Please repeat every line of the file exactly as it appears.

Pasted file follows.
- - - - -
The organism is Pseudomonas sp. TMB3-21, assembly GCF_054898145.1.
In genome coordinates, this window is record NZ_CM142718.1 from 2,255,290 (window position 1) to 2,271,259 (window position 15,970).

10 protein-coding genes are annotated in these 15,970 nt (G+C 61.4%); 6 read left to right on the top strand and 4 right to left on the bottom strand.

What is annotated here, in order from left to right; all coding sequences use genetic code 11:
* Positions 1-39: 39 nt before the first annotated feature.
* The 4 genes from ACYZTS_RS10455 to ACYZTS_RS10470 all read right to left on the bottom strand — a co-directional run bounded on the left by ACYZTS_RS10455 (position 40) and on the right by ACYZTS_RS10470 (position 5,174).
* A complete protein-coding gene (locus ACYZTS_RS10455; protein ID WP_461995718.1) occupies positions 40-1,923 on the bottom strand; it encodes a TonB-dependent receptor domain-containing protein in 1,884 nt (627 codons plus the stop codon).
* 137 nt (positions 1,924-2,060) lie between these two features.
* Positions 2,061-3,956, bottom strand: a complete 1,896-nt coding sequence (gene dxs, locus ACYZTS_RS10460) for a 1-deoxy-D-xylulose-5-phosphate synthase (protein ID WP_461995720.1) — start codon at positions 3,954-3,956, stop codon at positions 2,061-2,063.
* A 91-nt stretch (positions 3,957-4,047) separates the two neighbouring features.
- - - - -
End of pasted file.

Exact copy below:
The organism is Pseudomonas sp. TMB3-21, assembly GCF_054898145.1.
In genome coordinates, this window is record NZ_CM142718.1 from 2,255,290 (window position 1) to 2,271,259 (window position 15,970).

10 protein-coding genes are annotated in these 15,970 nt (G+C 61.4%); 6 read left to right on the top strand and 4 right to left on the bottom strand.

What is annotated here, in order from left to right; all coding sequences use genetic code 11:
* Positions 1-39: 39 nt before the first annotated feature.
* The 4 genes from ACYZTS_RS10455 to ACYZTS_RS10470 all read right to left on the bottom strand — a co-directional run bounded on the left by ACYZTS_RS10455 (position 40) and on the right by ACYZTS_RS10470 (position 5,174).
* A complete protein-coding gene (locus ACYZTS_RS10455; protein ID WP_461995718.1) occupies positions 40-1,923 on the bottom strand; it encodes a TonB-dependent receptor domain-containing protein in 1,884 nt (627 codons plus the stop codon).
* 137 nt (positions 1,924-2,060) lie between these two features.
* Positions 2,061-3,956, bottom strand: a complete 1,896-nt coding sequence (gene dxs, locus ACYZTS_RS10460) for a 1-deoxy-D-xylulose-5-phosphate synthase (protein ID WP_461995720.1) — start codon at positions 3,954-3,956, stop codon at positions 2,061-2,063.
* A 91-nt stretch (positions 3,957-4,047) separates the two neighbouring features.